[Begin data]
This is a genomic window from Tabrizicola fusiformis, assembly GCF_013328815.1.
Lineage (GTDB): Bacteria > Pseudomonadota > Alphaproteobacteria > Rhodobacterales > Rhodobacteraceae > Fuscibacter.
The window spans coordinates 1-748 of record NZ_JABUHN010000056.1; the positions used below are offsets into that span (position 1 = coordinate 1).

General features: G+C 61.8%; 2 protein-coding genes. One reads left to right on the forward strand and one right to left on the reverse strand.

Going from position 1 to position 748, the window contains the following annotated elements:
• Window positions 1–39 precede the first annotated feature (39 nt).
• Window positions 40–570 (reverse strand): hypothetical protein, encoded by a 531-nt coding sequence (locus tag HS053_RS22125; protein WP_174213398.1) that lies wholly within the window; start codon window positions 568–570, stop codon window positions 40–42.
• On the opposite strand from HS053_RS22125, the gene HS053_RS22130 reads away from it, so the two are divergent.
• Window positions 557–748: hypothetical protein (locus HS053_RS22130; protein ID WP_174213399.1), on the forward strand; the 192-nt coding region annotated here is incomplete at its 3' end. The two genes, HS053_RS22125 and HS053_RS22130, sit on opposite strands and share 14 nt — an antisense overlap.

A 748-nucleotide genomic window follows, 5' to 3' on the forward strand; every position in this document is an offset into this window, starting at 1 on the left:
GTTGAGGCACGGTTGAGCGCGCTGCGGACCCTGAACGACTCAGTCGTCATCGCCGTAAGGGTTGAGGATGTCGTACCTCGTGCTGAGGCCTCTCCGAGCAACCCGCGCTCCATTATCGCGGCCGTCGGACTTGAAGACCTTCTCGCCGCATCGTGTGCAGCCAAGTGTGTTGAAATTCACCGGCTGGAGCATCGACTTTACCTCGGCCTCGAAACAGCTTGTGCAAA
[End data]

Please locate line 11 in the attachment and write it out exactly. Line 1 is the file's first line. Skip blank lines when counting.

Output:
GTTGAGGCACGGTTGAGCGCGCTGCGGACCCTGAACGACTCAGTCGTCATCGCCGTAAGGGTTGAGGATGTCGTACCTCGTGCTGAGGCCTCTCCGAGCAACCCGCGCTCCATTATCGCGGCCGTCGGACTTGAAGACCTTCTCGCCGCATCGTGTGCAGCCAAGTGTGTTGAAATTCACCGGCTGGAGCATCGACTTTACCTCGGCCTCGAAACAGCTTGTGCAAA